Israeli President Shimon Peres Friday asked right-wing leader Benjamin Netanyahu to form Israel's next government.
Mr. Netanyahu, who has served as prime minister in the past, immediately called on Foreign Minister Tzipi Livni and Defense Minister Ehud Barak to join him in what he called "a broad national unity government."
Livni, who had hoped to become prime minister herself, has shown little interest in joining Mr. Netanyahu's government. Officials say the two rivals may meet on Sunday to discuss the situation.
Mr. Netanyahu will have six weeks to put together a government. If Livni refuses to join him, he will most likely form a coalition of nationalist and religious parties that take a much more hardline approach to possible peace talks with the Palestinians.
A spokesman for the Palestinian militant group Hamas in the Gaza Strip said Mr. Netanyahu's nomination does not point to security and stability in the region in the days ahead.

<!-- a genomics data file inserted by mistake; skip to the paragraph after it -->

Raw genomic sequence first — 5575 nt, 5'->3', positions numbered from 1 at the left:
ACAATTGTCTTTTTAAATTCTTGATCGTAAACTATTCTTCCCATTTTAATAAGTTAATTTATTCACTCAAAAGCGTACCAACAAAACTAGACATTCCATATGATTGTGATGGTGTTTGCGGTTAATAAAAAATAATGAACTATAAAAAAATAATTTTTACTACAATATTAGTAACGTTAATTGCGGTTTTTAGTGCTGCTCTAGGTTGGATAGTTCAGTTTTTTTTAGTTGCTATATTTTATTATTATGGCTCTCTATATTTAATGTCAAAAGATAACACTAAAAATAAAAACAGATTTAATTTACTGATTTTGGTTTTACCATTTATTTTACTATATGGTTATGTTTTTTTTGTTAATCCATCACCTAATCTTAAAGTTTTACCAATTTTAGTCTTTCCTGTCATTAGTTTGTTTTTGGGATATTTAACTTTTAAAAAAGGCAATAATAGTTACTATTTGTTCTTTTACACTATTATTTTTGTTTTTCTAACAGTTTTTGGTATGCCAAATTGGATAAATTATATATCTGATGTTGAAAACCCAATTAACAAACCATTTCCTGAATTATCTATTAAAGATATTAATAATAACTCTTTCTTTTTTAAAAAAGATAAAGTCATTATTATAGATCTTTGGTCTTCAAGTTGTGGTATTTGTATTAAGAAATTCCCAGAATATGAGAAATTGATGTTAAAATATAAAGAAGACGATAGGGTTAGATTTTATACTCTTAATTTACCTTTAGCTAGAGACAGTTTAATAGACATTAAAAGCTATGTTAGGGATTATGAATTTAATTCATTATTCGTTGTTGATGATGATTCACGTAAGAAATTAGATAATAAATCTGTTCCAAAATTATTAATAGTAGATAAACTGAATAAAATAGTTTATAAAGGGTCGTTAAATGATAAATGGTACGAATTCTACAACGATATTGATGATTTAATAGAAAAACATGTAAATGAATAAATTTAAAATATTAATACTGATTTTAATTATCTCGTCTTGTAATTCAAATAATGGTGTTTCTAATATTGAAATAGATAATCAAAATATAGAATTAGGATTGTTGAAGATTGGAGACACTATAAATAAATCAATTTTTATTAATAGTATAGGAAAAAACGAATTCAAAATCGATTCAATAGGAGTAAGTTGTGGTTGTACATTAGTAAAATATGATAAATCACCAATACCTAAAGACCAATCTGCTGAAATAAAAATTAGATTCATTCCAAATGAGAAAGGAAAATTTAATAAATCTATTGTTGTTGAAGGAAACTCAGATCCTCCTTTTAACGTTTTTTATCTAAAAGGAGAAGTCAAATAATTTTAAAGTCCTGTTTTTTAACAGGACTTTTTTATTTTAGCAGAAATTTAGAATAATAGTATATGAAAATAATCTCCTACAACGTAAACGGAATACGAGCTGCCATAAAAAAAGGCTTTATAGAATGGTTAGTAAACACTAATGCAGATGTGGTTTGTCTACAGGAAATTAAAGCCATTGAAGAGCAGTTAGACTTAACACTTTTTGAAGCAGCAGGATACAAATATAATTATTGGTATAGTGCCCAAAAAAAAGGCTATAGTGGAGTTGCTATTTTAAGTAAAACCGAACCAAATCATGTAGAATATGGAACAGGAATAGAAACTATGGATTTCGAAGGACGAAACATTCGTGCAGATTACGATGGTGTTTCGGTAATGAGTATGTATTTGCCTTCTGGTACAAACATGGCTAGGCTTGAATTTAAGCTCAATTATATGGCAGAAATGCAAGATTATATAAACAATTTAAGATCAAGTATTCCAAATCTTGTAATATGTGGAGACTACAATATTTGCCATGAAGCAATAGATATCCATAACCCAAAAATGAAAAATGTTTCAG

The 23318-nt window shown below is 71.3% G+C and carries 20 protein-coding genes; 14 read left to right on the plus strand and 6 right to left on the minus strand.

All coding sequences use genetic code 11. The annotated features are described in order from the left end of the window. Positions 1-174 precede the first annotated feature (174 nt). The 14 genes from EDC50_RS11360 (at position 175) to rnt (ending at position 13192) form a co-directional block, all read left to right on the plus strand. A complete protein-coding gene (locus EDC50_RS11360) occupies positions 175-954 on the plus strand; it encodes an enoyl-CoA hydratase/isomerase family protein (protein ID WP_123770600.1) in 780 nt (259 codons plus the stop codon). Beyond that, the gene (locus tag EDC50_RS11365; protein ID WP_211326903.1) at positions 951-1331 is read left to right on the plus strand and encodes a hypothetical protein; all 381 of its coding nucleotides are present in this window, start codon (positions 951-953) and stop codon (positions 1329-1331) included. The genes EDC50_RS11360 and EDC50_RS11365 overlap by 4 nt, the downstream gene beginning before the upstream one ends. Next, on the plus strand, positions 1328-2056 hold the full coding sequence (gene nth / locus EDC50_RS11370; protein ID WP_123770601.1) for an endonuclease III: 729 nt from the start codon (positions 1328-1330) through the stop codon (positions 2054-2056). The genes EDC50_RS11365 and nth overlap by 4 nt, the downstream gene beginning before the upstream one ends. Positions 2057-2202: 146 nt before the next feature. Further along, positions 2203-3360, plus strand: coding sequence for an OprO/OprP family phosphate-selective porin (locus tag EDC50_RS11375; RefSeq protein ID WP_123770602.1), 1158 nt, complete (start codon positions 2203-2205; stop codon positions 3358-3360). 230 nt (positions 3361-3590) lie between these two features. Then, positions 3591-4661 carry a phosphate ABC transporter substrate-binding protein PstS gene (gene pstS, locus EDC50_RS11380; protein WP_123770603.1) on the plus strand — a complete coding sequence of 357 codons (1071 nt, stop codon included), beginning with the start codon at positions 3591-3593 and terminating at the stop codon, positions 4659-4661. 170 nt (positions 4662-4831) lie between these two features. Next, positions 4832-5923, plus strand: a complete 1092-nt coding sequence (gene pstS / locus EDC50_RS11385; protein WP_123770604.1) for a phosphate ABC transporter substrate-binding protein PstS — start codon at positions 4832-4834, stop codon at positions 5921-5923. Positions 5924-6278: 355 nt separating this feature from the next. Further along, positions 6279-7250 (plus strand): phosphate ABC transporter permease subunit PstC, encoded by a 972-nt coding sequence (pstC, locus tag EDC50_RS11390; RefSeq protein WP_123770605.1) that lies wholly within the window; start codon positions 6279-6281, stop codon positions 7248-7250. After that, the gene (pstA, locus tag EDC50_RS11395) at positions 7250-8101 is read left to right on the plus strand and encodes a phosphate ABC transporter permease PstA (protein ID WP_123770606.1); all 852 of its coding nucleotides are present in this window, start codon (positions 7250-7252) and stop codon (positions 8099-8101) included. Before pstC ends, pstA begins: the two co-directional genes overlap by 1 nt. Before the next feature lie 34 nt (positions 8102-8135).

Palestinian officials aligned with Hamas rival and Palestinian President Mahmoud Abbas said they will not deal with a future Israeli government that does not accept the establishment of an independent Palestinian state and continues the construction of Jewish settlements.
A U.S. State Department spokesman said Friday the United States would continue to work with its close ally Israel, and that the U.S. remained optimistic about achieving peace in the Middle East.
In remarks after his nomination, Mr. Netanyahu did not mention peace talks and instead said he views Iran as the greatest threat to Israel's security, reviving a familiar refrain from his campaign.
Friday's announcement came after Mr. Peres met separately with Mr. Netanyahu and Livni, whose Kadima party won one more seat than Mr. Netanyahu's Likud in parliamentary elections earlier this month but did not have enough support to form a government on its own.